#infosec16: Security Awareness Raising a Waste of Time, Say Experts

#infosec16: Security Awareness Raising a Waste of Time, Say Experts

Security awareness and training programs are mostly ineffective and a waste of time and money, according to a panel of experts speaking at Infosecurity Europe in London today.

Experts agreed that the way to address these problems is to make programs more relevant to their audience in a way which will help to build an organization-wide culture that makes security second nature to employees.

Angela Sasse, director of the UK Research Institute in Science of Cyber Security (RISCS) at UCL, argued that it was “very doubtful” that most programs had any value at all and said government-led efforts aimed at educating the populace were “pitiful” and sent out mixed messages.

The focus should be on changing people’s behavior rather than raising awareness, as the latter does little to improve information security, according to Andrew Rose, CISO in the UK transport sector.

He said program managers could take a leaf out of the marketer’s book in looking at new ways to influence behavior in smaller, bite-sized chunks – in an almost subliminal way that doesn’t require hour-long training sessions.

Rose said his team inform all infosecurity training via a simple three-point framework: “motivation,” ie what are the consequences of a specific policy; “ability,” ie can employees practically comply with any new rules; and “triggers” – what will remind them to do the right thing?

Uber’s security awareness and education program manager, Samantha Davison, argued that training has to be as relevant as possible to employees so as to avoid wasting everyone’s time by resulting in programs that don’t work.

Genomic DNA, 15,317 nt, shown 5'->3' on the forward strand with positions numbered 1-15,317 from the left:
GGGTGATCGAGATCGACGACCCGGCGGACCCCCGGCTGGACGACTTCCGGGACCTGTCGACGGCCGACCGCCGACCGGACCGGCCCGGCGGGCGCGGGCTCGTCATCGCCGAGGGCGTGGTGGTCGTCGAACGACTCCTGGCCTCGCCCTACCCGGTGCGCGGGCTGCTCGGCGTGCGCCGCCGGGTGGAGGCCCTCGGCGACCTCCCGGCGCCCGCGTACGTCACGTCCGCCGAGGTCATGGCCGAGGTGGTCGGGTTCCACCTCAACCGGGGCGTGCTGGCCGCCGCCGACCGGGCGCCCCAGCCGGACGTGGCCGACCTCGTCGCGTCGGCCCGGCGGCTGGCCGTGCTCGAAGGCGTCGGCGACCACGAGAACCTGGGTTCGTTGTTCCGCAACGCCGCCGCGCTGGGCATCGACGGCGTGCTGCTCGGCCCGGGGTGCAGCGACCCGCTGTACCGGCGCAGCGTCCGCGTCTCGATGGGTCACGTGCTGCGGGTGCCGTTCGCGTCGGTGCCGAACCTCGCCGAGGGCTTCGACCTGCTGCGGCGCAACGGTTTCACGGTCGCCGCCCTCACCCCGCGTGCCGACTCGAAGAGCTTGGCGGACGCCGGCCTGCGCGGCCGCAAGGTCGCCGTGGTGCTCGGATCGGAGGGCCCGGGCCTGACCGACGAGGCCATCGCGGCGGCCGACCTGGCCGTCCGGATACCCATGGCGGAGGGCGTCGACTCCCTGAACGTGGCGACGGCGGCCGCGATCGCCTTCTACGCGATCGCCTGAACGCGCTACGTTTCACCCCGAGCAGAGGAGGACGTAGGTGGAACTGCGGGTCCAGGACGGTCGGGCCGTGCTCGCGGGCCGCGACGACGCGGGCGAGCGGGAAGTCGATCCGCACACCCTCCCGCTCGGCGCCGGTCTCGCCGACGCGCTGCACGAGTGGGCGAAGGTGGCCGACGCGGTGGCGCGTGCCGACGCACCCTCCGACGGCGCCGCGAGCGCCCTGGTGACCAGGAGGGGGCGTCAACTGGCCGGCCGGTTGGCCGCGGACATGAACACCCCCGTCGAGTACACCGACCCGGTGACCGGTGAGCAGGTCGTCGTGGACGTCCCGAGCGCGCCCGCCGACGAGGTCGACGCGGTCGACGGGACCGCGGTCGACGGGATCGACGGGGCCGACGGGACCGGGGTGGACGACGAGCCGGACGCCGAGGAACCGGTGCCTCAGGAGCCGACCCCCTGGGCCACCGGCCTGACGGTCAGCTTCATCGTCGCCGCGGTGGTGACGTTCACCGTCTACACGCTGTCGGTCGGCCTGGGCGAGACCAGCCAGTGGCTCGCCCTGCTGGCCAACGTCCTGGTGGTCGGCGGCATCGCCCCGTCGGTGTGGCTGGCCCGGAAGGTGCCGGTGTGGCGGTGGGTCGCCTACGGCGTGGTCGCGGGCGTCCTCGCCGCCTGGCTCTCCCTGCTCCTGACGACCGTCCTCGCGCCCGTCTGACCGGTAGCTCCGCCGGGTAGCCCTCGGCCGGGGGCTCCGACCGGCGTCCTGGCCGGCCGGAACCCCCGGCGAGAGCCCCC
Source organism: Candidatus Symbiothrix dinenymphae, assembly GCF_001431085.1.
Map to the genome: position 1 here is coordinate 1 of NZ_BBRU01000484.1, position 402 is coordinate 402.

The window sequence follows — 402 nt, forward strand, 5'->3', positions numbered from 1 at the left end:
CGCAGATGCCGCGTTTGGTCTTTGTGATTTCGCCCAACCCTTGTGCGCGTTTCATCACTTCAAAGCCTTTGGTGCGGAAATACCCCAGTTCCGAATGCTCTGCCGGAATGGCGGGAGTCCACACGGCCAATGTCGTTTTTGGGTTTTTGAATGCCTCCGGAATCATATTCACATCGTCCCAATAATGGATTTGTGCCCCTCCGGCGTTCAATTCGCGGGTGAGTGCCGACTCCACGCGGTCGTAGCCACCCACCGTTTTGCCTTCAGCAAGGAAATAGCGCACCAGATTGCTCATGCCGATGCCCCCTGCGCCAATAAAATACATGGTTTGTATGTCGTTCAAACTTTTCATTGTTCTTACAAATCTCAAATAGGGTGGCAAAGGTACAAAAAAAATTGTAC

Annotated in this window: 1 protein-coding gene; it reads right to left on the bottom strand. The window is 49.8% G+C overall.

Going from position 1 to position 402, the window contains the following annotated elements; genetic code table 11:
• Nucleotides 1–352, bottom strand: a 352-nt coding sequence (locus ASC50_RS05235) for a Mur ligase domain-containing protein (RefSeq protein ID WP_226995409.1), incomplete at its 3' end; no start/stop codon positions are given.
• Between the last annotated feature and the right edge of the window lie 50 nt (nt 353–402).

The taxi hailing firm builds its programs on the back of feedback from staff, and is currently developing a training app which will produce different content depending on the location and role of the individual user, she explained.

“Build a program they want, not the program you want as an information security professional,” she advised.

Publicis Groupe CISO, Thom Langford, added that building a corporate culture around security best practice is the goal.

“Culture is great; it’s also really difficult to build, but once it’s built it lasts a long time,” he argued.

This will ensure security is maintained almost subconsciously by staff, and one of the ways to get there is by creating “visceral experiences” through new approaches to training, he said.

UCL’s Sasse concluded that although improvements to training programs are a necessity – not least because the “attackers are getting more persistent and smarter” – they won’t be a cheaper option.

To be most effective, training programs must be built on the back of the right corporate technology “which wastes people’s time as little as possible,” she argued.

Source: Information Security Magazine